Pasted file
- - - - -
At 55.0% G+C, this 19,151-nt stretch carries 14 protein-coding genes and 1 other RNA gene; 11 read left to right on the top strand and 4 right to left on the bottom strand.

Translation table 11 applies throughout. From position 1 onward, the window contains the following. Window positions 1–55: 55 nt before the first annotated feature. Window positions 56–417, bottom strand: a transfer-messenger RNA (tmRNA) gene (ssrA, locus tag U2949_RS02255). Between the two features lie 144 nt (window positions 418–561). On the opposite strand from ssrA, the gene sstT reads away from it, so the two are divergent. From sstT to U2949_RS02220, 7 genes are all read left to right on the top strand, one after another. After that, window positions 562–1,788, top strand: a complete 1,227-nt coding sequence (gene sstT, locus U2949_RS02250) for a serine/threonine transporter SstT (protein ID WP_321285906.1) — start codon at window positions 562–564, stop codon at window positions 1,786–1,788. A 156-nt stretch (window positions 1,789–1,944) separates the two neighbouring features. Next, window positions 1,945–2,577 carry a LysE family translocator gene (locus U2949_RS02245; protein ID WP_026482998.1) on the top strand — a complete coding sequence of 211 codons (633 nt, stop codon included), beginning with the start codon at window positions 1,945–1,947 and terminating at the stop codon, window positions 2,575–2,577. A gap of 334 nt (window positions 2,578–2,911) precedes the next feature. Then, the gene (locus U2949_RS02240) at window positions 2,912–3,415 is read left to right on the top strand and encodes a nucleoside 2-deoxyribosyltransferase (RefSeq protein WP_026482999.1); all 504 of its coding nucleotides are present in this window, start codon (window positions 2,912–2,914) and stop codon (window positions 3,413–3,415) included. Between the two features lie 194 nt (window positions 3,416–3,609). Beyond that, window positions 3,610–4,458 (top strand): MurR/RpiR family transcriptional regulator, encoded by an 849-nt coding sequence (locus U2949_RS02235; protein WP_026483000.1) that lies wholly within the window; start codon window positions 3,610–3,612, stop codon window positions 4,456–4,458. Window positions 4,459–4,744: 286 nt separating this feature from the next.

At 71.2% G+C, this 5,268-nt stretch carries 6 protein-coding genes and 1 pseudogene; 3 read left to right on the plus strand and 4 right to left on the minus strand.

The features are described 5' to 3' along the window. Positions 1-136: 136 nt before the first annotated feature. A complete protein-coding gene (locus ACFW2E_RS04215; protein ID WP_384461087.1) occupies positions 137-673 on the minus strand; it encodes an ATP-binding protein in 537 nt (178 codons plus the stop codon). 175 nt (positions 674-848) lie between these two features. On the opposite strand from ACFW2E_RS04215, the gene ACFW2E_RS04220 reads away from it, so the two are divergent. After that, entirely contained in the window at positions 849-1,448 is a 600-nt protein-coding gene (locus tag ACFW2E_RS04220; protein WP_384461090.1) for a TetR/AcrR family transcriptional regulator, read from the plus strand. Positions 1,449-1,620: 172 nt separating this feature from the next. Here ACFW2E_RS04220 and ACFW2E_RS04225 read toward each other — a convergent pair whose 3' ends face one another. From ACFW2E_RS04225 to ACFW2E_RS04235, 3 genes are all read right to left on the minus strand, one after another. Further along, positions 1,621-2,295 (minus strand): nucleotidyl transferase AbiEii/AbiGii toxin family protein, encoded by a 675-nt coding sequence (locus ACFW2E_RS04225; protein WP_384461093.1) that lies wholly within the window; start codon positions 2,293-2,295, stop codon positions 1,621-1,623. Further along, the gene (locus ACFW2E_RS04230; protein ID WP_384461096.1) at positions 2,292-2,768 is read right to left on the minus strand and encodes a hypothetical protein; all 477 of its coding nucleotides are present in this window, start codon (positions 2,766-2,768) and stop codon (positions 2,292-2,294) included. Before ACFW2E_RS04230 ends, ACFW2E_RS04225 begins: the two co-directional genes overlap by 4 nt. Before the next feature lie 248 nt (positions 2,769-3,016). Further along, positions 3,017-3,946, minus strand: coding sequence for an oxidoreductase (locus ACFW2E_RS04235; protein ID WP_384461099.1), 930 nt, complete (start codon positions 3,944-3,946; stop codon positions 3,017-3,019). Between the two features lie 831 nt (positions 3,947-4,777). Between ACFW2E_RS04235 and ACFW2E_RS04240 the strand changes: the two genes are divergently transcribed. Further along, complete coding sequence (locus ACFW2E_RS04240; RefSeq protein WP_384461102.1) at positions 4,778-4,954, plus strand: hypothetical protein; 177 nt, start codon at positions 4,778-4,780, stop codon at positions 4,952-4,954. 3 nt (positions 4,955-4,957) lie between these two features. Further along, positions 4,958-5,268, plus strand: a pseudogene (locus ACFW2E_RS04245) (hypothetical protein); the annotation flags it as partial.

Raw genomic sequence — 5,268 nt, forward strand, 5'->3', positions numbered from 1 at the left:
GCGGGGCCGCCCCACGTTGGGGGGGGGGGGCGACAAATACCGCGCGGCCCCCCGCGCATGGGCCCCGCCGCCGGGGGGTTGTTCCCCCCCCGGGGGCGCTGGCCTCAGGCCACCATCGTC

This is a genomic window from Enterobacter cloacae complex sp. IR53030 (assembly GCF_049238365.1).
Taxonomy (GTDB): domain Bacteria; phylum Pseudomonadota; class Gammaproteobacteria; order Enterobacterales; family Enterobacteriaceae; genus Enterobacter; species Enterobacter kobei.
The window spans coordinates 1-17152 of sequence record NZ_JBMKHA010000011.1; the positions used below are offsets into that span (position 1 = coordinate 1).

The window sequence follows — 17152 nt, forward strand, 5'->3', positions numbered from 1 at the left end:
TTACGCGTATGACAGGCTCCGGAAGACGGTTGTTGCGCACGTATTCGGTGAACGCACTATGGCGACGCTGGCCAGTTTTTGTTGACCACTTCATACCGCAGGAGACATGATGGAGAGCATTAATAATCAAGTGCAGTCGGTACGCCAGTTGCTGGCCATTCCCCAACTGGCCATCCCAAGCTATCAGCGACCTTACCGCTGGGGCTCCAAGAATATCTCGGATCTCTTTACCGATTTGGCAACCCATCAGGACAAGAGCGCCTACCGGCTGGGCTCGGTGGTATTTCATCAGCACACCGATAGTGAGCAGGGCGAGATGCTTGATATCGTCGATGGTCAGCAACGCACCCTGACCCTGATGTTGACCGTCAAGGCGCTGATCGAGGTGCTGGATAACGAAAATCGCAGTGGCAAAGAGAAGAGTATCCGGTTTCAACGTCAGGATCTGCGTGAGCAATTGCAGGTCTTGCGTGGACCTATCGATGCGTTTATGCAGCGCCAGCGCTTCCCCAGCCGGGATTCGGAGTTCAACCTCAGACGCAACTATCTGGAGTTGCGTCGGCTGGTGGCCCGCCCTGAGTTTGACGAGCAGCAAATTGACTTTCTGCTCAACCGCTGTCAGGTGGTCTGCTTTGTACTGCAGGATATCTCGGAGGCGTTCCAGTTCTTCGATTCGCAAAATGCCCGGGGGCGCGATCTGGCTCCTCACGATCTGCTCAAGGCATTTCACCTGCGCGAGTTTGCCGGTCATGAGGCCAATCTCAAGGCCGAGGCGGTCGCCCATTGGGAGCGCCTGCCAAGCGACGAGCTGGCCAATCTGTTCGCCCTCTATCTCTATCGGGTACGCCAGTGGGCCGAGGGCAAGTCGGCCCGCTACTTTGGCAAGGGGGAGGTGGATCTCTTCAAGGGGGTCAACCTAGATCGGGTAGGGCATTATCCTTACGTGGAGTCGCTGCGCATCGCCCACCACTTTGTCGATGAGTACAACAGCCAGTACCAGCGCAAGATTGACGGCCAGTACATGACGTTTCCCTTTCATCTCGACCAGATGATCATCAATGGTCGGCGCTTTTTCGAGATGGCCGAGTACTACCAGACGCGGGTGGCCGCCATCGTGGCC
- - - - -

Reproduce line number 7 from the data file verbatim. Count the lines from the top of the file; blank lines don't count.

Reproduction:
This is a genomic window from Enterobacter cloacae complex sp. IR53030 (assembly GCF_049238365.1).